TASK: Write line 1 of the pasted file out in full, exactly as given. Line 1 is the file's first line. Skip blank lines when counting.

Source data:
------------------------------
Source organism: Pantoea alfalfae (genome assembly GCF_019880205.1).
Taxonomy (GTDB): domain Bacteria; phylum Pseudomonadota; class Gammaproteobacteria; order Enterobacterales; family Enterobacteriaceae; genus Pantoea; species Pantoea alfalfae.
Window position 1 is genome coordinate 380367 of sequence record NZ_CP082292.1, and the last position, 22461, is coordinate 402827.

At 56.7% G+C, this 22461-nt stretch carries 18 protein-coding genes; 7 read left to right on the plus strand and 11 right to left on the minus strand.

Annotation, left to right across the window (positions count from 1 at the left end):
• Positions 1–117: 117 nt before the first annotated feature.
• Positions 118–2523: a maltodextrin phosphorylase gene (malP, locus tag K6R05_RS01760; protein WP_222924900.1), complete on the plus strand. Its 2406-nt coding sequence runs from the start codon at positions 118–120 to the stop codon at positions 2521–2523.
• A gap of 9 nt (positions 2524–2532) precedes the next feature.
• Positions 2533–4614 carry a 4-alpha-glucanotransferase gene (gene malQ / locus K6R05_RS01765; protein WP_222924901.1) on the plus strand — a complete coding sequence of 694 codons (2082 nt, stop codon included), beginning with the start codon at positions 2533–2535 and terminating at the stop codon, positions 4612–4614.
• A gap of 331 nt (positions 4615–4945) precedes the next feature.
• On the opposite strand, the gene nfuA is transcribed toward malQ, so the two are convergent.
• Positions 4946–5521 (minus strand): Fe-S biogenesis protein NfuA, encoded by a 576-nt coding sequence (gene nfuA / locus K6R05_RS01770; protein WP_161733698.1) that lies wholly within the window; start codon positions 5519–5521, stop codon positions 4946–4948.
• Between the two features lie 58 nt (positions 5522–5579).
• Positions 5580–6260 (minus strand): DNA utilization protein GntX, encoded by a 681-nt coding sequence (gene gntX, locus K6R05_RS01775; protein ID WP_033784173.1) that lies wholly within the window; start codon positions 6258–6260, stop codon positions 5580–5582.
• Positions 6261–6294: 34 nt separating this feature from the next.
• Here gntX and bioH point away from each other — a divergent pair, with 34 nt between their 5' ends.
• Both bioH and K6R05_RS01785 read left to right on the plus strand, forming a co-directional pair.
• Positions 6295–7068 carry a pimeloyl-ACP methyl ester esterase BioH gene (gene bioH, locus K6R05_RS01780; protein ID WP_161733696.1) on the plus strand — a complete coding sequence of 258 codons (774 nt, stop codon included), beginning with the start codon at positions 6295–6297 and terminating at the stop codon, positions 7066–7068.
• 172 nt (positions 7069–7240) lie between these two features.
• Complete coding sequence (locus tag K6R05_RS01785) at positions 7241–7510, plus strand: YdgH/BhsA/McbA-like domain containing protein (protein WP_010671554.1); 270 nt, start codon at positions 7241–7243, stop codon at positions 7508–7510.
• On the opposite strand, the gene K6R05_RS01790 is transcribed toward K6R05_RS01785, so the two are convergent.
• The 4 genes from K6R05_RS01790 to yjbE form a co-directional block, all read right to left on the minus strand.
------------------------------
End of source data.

Source organism: Pantoea alfalfae (genome assembly GCF_019880205.1).